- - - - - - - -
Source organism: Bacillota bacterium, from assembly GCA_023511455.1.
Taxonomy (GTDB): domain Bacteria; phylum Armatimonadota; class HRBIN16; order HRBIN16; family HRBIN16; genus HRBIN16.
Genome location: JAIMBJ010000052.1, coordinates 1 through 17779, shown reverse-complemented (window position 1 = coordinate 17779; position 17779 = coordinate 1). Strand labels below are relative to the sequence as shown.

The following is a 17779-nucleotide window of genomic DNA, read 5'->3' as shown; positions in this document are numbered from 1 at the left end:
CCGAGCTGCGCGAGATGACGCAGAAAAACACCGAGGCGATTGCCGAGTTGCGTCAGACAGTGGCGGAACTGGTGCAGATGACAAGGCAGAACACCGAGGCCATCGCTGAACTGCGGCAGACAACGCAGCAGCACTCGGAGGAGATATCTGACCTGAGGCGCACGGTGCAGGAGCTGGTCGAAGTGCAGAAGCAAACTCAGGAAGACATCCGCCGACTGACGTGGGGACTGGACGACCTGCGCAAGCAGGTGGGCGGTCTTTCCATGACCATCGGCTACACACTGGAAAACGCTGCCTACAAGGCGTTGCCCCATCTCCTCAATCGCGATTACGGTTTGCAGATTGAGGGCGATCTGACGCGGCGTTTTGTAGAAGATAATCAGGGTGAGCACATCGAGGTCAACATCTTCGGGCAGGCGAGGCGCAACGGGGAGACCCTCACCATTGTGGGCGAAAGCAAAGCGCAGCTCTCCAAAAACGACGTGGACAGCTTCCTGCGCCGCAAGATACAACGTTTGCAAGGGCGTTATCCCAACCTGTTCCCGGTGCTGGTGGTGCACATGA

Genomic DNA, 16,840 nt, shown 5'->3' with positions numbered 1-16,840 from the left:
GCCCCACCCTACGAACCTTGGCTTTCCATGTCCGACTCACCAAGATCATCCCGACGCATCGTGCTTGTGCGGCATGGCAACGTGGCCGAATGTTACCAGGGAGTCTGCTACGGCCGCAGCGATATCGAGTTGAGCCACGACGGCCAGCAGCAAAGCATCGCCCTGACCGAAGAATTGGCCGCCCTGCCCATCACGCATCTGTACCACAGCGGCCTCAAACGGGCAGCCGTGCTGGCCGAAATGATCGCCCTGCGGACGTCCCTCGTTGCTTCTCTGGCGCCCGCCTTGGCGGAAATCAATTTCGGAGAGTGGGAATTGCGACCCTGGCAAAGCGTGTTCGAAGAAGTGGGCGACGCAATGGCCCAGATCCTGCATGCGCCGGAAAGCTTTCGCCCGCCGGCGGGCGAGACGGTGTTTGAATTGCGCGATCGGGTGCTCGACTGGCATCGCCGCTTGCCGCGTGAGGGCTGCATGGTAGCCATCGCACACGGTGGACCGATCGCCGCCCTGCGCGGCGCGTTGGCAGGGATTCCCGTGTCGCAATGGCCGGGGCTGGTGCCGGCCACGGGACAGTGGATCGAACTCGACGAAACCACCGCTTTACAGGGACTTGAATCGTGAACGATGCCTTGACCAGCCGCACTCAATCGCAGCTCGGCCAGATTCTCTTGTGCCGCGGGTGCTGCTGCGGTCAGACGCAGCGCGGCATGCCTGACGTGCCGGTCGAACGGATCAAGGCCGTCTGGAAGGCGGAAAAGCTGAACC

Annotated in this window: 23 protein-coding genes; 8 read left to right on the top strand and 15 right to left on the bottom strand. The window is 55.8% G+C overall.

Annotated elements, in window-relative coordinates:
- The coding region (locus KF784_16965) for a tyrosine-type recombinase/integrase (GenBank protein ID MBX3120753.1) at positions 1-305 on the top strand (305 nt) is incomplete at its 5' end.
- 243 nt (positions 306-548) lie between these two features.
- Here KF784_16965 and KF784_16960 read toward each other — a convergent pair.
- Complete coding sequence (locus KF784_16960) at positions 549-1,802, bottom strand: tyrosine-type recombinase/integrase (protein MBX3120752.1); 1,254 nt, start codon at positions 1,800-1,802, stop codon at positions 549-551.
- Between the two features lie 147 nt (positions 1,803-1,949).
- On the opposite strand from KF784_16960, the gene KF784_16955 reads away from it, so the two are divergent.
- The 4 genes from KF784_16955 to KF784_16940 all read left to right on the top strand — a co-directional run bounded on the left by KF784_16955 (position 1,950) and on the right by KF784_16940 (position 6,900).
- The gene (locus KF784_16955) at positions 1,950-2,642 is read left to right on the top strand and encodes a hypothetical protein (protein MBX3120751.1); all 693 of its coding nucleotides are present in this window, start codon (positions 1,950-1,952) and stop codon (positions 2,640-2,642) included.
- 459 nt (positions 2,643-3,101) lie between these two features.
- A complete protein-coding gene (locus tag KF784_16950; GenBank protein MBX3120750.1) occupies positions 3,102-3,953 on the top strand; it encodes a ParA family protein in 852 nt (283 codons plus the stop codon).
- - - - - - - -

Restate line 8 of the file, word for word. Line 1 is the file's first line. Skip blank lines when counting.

Annotated in this window: 23 protein-coding genes; 8 read left to right on the top strand and 15 right to left on the bottom strand. The window is 55.8% G+C overall.